2023 ACC Workshop on “Contraction Theory for Systems, Control, and Learning”

Organizer: Francesco Bullo, UC Santa Barbara

Full-Day Workshop, in conjection with the 2023 American Control Conference in San Diego, California on May 30, 2023

Links to recent related educational and research events:


Workshop Abstract

Much recent research has focused on the application of the Banach contraction principle to control and dynamical systems. Similarly, key problems in machine learning and dynamical neuroscience can be addressed with these tools. Contracting dynamical systems automatically enjoy numerous safety and stability guarantees. Moreover, an important complement to these theoretical tools is given by the increasingly-applied theory of monotone operators. The workshop will present an extensive list of presentations by leading scientists worldwide on (1) the foundations of contraction theory, (2) theoretical developments for complex networks, including progress on synchronization and scalability, (3) computational advances in the design of contraction metrics and contracting dynamical systems solving optimization problems, and (4) applications to machine learning, planning and robust control. Of special interest to the AAC audience will be results on robust stability analysis and control design for deterministic and stochastic systems as well as formal robustness and stability guarantees for various learning-based control problems.

This workshop will bring together experts of diverse backgrounds to discuss recent theoretical and computational advances, identify emerging challenges, and discuss rapidly-developing application opportunities. The workshop should be of interest to both junior and senior researchers interested in theoretical and computational advances in systems, control, and learning. A recent successful tutorial session at the 2021 IEEE CDC confirms the interest of the control community in these topics. If approved by the ACC leadership, a tutorial pre-workshop event will be offered to attendees, based upon a recent freely-available textbook: URL.

List of speakers (in alphabetical order for now) with title/abstracts:


Speaker: Zahra Aminzare, University of Iowa
Title: A contraction-based approach to study synchronization properties of complex networks
Abstract: Contraction theory provides an elegant way to analyze the behavior of certain nonlinear dynamical systems. In this lecture, we discuss the application of contraction to network synchronization. First, we review conditions that guarantee synchronization in networks of homogeneous and deterministic systems which are diffusively coupled. Motivated by neural networks, we allow heterogeneity, stochasticity, and non-diffusive coupling across the network and show how these factors may affect synchronization properties.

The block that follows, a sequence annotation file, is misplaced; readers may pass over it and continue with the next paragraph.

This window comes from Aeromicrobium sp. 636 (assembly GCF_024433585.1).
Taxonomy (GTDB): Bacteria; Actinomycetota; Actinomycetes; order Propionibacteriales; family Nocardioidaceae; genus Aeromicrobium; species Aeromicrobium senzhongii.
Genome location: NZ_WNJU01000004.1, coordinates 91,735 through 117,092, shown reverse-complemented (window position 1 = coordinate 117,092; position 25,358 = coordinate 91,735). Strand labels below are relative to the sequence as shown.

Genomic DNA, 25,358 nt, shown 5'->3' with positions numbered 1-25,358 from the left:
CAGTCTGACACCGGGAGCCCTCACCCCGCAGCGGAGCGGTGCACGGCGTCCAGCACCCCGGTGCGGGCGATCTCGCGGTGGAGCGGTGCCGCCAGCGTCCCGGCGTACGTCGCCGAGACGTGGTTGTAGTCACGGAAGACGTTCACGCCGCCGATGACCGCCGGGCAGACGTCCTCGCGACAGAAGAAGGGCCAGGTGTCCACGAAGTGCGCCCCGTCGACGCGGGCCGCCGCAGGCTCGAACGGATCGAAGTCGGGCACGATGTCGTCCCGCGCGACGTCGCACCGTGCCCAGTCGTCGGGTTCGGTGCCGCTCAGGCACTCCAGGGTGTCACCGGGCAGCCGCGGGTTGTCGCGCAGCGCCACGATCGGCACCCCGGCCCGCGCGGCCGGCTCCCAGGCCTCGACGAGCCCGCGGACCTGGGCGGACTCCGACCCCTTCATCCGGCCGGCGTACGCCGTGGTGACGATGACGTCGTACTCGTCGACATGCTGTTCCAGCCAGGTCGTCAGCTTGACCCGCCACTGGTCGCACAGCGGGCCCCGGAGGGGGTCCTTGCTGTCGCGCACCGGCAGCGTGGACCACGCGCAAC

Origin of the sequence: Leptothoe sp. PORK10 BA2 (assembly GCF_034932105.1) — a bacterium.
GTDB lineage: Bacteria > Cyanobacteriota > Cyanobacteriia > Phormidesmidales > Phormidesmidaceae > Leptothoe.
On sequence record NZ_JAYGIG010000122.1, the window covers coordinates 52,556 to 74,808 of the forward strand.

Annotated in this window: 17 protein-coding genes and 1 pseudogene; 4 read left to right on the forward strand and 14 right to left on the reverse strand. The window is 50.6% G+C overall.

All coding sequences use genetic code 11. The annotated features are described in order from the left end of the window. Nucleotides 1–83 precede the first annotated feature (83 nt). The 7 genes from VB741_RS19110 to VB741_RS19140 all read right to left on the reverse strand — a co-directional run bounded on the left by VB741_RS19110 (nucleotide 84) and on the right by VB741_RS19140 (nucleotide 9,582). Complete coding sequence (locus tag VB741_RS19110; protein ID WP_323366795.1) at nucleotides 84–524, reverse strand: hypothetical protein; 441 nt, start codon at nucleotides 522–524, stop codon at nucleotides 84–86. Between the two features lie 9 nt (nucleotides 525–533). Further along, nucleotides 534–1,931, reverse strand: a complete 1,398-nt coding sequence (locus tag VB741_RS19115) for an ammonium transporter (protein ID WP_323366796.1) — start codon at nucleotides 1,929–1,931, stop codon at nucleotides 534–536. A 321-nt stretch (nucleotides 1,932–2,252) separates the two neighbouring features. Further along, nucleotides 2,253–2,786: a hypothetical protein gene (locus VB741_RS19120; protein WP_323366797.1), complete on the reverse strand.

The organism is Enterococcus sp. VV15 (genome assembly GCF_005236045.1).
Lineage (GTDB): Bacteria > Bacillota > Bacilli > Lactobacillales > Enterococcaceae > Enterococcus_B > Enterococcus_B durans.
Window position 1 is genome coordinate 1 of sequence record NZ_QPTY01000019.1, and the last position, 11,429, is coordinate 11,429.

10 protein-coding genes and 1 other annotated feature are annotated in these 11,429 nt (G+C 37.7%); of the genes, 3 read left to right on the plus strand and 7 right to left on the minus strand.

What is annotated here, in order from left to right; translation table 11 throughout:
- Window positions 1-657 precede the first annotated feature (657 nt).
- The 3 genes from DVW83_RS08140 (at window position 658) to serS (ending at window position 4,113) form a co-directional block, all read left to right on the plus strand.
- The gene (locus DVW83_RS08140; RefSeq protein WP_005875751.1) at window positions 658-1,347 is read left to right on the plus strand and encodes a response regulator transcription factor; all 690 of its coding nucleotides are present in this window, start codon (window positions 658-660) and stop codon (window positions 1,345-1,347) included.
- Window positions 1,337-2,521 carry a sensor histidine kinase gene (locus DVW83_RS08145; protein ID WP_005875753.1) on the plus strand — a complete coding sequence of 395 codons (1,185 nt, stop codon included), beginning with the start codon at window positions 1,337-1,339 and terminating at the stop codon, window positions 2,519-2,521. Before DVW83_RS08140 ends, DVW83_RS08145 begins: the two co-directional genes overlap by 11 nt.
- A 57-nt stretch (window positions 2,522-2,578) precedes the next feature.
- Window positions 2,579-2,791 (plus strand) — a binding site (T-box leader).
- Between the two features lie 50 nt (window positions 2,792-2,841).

Speaker: Soon-Jo Chung, Caltech
Title: Contraction Theory for ML-based Control and Planning
Abstract: Contraction theory takes advantage of a superior robustness property of exponential stability used in conjunction with the comparison lemma. This yields much-needed safety and stability guarantees for neural network-based control and estimation schemes, without resorting to a more involved method of using uniform asymptotic stability for input-to-state stability. Such distinctive features permit systematic construction of a contraction metric via convex optimization, thereby obtaining an explicit exponential bound on the distance between a time-varying target trajectory and solution trajectories perturbed externally due to disturbances and learning errors. I will present two examples of using contraction theory for learning-based control: (1) Neural-Fly (ML-based flight control with rapid adaptation of neural networks), and (2) Neural-Rendezvous (a deep learning-based guidance and control framework for encountering any fast-moving objects robustly, accurately, and autonomously in real-time).

Speaker: Sam Coogan, Georgia Tech
Title: Results on Monotonicity and Contraction on Polyhedral Cones
Abstract: We consider contractive systems that are also monotone with respect to polyhedral cones. In particular, we provide necessary and sufficient conditions for a nonlinear system to be contractive with respect to an appropriate norm defined by the cone. These conditions generalize known results for contractive cooperative systems and allow for computationally scalable methods for checking contractivity.

Speaker: Mario Di Bernardo, Universita’ di Napoli
Title: Convergence and contraction in piecewise smooth systems and networks
Abstract: In this talk I will review our work on the extension of contraction theory to study convergence in piecewise-smooth dynamical systems. After classifying the different types of PWS vector fields of interest in terms of their degree of discontinuity, I will present approaches to study their contraction properties using a single or multiple norms. I will then discuss how to prove convergence in networks of PWS dynamical agents expounding how some of the required properties of the agents’ vector fields can be interpreted in terms of their contractivity. Examples will be used to illustrate the main theoretical derivations.